Since its creation in 2011, the Stem Cells Australia initiative has increased our understanding of how to control and use stem cells in research. Our members have placed Australia at the forefront of stem cell medicine, and now we are developing new diagnostic, therapeutic and biological applications that will transform healthcare in the years and decades ahead.
Our researchers are learning about how the heart forms so they can identify drugs to stimulate heart repair and improve function; they are analysing big data to predict how cells behave and create custom immune cells; they are helping patients with damaged corneas see again using grafts made from their own stem cells; and much more.
Researchers from The University of Western Australia have developed a winning medicine formula that makes bad-tasting medicine taste nice, making it easier to treat sick children.
The UWA study published by the journal Anaesthesia tested 150 children and found that the majority of children who were given the new chocolate-tasting medicine would take it again, unlike the standard treatment, while they still experienced the same beneficial effects.
UWA Clinical Senior Lecturer Dr Sam Salman said the poor taste of many medicines, such as Midazolam, a sedative used prior to surgery, presented a real difficulty in effectively treating children.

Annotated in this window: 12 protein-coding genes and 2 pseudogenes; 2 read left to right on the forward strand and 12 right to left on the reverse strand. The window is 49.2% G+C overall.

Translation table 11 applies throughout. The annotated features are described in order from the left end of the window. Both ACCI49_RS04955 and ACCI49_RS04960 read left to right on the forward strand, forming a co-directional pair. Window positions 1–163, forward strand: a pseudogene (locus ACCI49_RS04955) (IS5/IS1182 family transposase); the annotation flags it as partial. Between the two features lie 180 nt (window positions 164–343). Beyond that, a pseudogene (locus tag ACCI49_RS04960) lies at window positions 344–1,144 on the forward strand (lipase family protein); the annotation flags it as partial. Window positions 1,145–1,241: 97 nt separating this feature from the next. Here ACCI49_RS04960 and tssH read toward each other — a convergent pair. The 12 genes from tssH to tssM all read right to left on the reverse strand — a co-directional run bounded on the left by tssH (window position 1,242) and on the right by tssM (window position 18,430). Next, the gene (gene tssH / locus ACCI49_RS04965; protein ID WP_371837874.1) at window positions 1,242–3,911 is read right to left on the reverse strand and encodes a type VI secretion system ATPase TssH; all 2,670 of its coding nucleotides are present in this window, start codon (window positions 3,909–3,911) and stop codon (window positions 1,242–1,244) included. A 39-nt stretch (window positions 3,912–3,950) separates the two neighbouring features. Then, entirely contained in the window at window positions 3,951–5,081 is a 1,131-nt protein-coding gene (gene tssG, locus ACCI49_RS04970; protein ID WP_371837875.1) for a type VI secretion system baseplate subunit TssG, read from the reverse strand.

A lens just a billionth of a metre thick could transform phone cameras. Swinburne researchers have created ultra-thin lenses that cap an optical fibre, and can produce images with the quality and sharpness of much larger glass lenses.
Polymers are being used for non-stick coatings, anti-fouling technology, precision drug delivery, medical diagnosis, imaging, and many other applications.
Associate Professor Cyrille Boyer’s ideas are built on the revolutionary RAFT techniques (a technique to precisely control how small molecules are linked together to form large polymer chains) for which Professor David Solomon and Dr Ezio Rizzardo received the 2011 Prime Minister’s Prize for Science. His latest technology uses light and chlorophyll to catalyse the production of polymers.
A new diagnostic system used to detect cancer cells in small blood samples could next be turned towards filtering a patient’s entire system to remove those dangerous cells – like a dialysis machine for cancer – says an Australian researcher who helped develop the system.
The technique was developed for cancer diagnosis, and is capable of detecting (and removing) a tiny handful of cancer-spreading cells from amongst the billions of healthy cells in a small blood sample.
The revolutionary system, which works to diagnose cancer at a tenth of the cost of competing technologies, is now in clinical trials in the US, UK, Singapore and Australia, and is in the process of being commercialised by Clearbridge BioMedics PteLtd in Singapore.